The company, which is holding its annual user conference this week in Los Angeles, introduced PeopleSoft 8 CRM, a suite of Web-based customer relationship management (CRM) software. The front-office software automates a business's sales, marketing and customer-service activities.
PeopleSoft 8 CRM includes a customer portal, customer interaction center, wireless-based applications, CRM analytics software and integration with third-party software products built on PeopleSoft's framework. New products and upgrades are slated for phased delivery beginning in December, the Pleasanton, Calif.-based company said.
The unveiling signals a realignment of the company's offerings.
"CRM in general is going to have to take center stage at the company," analyst Joshua Greenbaum, who heads Enterprise Applications Consulting, said in a recent interview. "They really have to get that out front as a leading product, especially (to work with) their B2B strategy."
Like rivals Oracle and SAP, PeopleSoft has moved away from back-office software to more lucrative areas such as CRM and business-to-business marketplaces, as a growing number of companies shift core business processes to the Web. Research firm IDC expects the worldwide market for CRM software to reach $11 billion in 2003.
Oracle and SAP have already released Web-based versions of their core enterprise software as well as CRM applications that target online marketplaces.
"(PeopleSoft) has a fair amount they need to prove in terms of how PeopleSoft is doing in the B2B world," said Greenbaum.
In July, the company detailed its long-awaited suite of Internet-based business applications. PeopleSoft 8, which was two years in the making, is the company's core back-office software re-architected and redesigned for the Internet.
As more online marketplaces become operational, greater importance will fall on how the sites deal with customer service and completing transactions, Greenbaum said. The importance of CRM and online marketplaces "is going to be really big, really fast. You have to really turn these B2B networks into bona fide businesses, and that means (providing) customer service," he added.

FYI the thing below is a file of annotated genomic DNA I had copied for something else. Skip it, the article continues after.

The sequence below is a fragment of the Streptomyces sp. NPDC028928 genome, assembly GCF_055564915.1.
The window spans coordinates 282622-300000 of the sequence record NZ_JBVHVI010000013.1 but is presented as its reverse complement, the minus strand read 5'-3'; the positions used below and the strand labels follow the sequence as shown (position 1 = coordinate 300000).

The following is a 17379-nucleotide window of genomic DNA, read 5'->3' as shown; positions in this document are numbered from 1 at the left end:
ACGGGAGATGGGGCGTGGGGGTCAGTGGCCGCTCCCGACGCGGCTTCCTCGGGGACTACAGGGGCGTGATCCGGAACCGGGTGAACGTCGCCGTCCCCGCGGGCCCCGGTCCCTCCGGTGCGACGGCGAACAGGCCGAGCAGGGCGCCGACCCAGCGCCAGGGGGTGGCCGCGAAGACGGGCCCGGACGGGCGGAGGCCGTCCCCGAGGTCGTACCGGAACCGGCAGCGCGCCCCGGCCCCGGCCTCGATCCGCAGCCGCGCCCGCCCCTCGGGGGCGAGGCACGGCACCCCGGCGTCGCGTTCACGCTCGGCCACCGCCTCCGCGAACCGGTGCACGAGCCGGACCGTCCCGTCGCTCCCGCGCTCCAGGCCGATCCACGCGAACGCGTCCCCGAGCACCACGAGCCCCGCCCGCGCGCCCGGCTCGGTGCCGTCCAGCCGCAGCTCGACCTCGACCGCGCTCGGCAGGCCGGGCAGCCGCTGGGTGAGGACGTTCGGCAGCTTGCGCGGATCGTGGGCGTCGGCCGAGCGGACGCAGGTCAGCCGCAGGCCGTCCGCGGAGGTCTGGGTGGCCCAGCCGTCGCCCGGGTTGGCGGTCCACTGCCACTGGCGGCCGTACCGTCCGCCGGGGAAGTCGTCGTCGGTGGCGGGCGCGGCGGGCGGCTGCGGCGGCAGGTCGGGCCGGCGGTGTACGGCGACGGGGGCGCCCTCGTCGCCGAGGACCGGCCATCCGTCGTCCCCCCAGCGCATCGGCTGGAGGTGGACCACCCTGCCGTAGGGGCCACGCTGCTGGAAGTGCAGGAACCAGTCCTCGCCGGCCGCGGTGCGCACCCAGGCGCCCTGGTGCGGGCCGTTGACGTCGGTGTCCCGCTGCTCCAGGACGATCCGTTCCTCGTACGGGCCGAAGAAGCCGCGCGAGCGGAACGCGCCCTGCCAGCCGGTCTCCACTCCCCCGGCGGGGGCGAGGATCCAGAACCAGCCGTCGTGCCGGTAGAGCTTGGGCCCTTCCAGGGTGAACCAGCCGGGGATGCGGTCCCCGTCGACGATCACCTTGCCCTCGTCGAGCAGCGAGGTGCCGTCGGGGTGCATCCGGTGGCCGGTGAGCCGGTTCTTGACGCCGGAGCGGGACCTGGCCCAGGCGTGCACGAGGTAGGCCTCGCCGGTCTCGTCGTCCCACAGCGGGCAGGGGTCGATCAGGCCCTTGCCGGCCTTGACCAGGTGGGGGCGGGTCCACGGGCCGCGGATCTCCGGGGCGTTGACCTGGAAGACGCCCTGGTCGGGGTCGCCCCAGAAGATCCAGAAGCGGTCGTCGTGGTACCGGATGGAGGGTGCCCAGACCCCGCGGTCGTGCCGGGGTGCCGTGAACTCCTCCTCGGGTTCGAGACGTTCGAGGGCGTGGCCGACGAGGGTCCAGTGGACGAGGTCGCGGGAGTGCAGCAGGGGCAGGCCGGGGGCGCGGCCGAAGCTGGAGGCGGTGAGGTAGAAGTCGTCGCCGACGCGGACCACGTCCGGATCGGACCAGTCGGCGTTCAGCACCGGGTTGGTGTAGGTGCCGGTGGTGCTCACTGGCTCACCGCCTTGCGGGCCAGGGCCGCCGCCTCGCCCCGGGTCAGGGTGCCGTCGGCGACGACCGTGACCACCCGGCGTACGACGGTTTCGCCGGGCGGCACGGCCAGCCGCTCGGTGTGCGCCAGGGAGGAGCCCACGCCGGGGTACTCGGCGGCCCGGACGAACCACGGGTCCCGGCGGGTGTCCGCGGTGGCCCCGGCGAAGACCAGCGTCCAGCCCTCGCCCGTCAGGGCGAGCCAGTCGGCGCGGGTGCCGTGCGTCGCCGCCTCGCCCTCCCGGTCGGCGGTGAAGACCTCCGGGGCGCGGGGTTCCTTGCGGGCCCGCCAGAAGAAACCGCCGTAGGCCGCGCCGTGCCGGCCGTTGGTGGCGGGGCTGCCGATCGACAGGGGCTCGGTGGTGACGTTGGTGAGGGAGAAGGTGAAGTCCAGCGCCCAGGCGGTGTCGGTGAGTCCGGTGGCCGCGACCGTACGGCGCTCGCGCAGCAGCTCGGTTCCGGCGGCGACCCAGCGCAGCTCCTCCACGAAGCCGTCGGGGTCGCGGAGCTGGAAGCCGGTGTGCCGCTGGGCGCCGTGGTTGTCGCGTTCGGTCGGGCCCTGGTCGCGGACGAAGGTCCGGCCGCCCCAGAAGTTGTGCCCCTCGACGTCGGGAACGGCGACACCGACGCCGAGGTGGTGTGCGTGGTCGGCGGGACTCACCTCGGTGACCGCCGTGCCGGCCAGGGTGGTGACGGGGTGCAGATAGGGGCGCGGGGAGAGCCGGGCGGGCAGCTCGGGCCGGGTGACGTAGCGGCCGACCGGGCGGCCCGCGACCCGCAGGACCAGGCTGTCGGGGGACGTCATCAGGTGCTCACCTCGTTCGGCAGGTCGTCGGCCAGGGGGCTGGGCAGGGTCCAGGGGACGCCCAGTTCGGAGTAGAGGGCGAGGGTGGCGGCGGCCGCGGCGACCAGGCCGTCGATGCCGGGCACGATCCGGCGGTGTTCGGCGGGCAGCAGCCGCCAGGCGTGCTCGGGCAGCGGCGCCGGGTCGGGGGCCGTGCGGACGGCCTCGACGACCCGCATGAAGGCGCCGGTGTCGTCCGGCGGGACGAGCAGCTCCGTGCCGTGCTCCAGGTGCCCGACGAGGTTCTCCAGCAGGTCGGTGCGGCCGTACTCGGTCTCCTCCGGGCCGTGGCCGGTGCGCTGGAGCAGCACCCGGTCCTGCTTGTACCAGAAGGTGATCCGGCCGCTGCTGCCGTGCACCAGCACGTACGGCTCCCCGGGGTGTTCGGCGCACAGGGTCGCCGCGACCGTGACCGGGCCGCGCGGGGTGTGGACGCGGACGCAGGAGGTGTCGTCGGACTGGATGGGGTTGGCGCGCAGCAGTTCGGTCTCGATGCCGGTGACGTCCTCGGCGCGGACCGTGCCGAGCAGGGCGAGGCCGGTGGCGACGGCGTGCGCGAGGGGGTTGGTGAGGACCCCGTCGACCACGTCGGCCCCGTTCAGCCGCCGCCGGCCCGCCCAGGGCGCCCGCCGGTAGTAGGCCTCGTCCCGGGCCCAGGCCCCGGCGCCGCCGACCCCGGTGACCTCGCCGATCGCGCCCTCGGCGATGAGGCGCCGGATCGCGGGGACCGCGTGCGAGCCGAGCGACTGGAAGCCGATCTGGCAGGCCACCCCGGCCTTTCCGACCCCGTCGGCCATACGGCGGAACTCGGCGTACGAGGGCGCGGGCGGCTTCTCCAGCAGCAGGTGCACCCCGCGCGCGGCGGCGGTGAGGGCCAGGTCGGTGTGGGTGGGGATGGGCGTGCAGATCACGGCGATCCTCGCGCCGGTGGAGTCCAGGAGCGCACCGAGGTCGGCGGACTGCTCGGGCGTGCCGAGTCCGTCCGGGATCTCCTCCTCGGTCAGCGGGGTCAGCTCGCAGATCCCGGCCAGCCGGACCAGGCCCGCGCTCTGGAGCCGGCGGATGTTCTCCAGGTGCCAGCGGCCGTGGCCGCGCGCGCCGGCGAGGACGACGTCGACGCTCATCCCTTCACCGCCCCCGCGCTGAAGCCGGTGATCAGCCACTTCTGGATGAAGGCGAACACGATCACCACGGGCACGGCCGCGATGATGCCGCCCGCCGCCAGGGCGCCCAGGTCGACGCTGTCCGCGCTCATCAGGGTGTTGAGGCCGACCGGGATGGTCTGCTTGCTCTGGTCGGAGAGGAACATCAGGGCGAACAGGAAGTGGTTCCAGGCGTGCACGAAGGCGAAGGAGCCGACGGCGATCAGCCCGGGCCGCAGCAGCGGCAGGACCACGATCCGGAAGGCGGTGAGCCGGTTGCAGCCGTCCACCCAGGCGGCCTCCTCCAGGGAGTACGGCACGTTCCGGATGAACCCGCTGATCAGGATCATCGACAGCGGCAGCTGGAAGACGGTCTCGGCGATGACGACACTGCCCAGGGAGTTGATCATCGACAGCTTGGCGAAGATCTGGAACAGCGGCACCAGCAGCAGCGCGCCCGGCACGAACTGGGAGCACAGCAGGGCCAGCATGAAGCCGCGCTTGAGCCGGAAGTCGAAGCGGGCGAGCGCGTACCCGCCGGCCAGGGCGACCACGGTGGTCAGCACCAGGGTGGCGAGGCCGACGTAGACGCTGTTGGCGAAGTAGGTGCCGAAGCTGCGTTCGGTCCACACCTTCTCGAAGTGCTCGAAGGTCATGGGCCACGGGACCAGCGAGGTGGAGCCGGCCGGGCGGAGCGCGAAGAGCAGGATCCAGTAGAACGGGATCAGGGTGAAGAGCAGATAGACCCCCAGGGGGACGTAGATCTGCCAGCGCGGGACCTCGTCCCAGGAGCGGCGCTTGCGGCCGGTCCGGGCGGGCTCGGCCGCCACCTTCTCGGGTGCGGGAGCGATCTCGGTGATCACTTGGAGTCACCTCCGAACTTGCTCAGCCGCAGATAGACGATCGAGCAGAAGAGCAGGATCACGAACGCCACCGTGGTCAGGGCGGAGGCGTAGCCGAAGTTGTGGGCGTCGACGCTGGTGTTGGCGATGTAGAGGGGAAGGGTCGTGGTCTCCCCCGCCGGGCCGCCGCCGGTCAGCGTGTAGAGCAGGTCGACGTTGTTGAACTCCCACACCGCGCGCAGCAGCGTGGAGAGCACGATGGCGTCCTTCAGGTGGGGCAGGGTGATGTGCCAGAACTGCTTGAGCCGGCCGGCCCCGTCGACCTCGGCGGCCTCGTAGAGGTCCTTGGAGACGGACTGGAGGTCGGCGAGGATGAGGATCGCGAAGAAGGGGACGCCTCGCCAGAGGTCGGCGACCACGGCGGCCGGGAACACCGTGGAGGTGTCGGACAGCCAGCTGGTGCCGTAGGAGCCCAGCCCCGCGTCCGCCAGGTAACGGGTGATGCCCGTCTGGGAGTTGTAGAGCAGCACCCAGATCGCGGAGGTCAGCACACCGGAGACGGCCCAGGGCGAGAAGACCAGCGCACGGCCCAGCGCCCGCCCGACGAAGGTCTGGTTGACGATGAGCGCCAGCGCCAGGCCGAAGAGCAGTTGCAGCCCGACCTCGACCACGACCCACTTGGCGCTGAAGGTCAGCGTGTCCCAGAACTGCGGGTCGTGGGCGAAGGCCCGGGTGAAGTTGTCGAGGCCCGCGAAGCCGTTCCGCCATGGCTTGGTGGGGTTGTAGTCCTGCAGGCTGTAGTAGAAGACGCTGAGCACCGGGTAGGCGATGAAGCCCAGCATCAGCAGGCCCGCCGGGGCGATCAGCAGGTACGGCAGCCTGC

PeopleSoft also on Monday announced MarketPay, a Web-based financial settlement system for online marketplaces that automates and manages Web-based purchasing and payment processing. It is scheduled for general release in the first quarter of 2001.
Online marketplaces, or trading exchanges, have become popular with many companies because they are thought to help cut costs through improved price and inventory management and to help reduce the amount of paperwork typically involved in most transactions.
PeopleSoft is expanding the PeopleSoft MarketPlace beyond traditional online procurement and plans to offer a range of communities for the buying and selling of human resources-related products and services, such as benefits, staffing and travel.
Additionally, PeopleSoft and longtime partner IBM said they will jointly provide Internet-based human resource management systems (HRMS) and consulting services for businesses of all sizes. Companies will be able to manage their human resources activities, keeping track of such things as resumes and retirement data using a combination of PeopleSoft software and consulting with IBM hardware and services.